- Use social media to connect…carefully. If you have a comfortable relationship with a media contact, social channels can be a great way to connect on a more personal level. For example, I’m connected with a freelance writer on social media who is also an author, and once while traveling I saw her latest book in a store as part of a great display. I snapped a photo of it and sent it her way and she responded quickly with excitement asking where it was and thanking me for passing it along. It only took me a minute, but it was a step in building our ongoing relationship.
- Don’t forget the power of a phone call, to share a story idea or work through something timely. If you have a story you think you someone will be interested in, send them a note to see if they have a few minutes to hop on the phone to talk something through. If you can get some time on the phone, you can learn a lot in a few minutes. If you are working on something with a hard deadline, a phone call can be more efficient than email to iron out the details of a segment.
- Get lunch, coffee or set up a Zoom. Scheduling a catch up whether virtual or in person can be a great way to connect, share several story ideas at once and get a sense of what a reporter is working on and where your clients might fit in. This usually works best with established contacts.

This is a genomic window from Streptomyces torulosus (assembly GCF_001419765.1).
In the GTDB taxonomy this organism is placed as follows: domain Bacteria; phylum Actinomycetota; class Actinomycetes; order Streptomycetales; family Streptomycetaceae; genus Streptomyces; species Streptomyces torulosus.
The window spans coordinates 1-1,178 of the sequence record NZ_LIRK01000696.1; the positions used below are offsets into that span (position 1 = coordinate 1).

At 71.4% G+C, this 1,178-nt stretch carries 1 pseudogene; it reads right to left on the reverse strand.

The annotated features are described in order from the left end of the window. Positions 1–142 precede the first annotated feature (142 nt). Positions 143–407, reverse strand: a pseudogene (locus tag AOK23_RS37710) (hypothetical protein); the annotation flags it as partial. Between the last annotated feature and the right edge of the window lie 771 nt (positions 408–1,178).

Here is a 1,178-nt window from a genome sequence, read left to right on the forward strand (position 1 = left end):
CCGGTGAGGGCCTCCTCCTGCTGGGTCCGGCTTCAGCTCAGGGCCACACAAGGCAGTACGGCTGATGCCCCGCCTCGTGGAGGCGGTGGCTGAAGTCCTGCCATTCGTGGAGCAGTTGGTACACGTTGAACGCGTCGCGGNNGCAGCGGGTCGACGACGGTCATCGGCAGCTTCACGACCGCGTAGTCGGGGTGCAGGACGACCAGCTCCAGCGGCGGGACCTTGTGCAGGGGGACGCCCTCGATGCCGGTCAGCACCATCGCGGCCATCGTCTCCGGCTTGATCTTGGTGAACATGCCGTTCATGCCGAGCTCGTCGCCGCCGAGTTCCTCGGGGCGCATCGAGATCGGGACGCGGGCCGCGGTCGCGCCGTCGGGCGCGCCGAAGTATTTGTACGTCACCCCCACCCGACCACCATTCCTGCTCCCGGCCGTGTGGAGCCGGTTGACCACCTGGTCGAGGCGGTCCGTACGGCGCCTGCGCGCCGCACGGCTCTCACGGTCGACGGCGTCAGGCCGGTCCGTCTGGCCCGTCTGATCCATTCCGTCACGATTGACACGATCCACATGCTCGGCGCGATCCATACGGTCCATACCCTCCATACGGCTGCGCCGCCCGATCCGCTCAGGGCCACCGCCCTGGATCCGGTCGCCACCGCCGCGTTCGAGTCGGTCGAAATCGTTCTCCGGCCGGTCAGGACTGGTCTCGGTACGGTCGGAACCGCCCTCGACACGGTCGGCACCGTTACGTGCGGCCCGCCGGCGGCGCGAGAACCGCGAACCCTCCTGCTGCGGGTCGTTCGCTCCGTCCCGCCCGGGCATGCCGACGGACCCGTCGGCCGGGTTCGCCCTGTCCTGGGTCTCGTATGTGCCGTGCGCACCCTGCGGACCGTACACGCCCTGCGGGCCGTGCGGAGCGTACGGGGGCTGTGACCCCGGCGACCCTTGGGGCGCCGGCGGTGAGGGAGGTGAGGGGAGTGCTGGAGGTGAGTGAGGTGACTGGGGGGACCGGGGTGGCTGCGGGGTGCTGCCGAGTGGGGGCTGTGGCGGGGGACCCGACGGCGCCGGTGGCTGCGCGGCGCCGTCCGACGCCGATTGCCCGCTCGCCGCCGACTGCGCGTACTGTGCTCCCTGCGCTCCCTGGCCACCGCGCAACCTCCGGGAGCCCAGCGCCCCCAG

- Identify possible frustrations before you reach out. Many veteran journalists have vented publicly at some point about something that drives them crazy – pitches they get that are not a fit for them or pitching them a story they just covered and won’t be able to report on again anytime soon. Once you know what these frustrations are, you can avoid them. (Even if the frustrations aren’t specific to a specific reporter, lists like these can be a good place to start to get a sense of what might tick someone off.)
- Check on preferred communication style. If I get an inbound call from a reporter who is planning a news segment for that day, I often ask how they prefer me to respond with the details they need – text, call or email. Often, they are heading into a morning assignment meeting and they let me know that text will be the easiest way to stay in touch.
- Update even when you don’t have an update to share. If a reporter reaches out to ask if you can help them line up an interview, respond to confirm receipt and let them you are checking on it and ask about the deadline. This sets expectations right at the start for helpful communication. If you wait to respond until you have your source all lined up, they may have already assumed you were not available and move on to the next person. Sometimes, it may take some time to pull together information for a reporter depending on the request. A quick, “Hey, we haven’t forgotten about you!” can go a long way.
Above all else, the goal of a PR person in working with media should be to friendly, efficient and a source the contact will want to come back to again and again. Use these tips to do enough research before you send a pitch to know that even if your story doesn’t get covered, the contact will understand why you sent it their way and be appreciative of the outreach!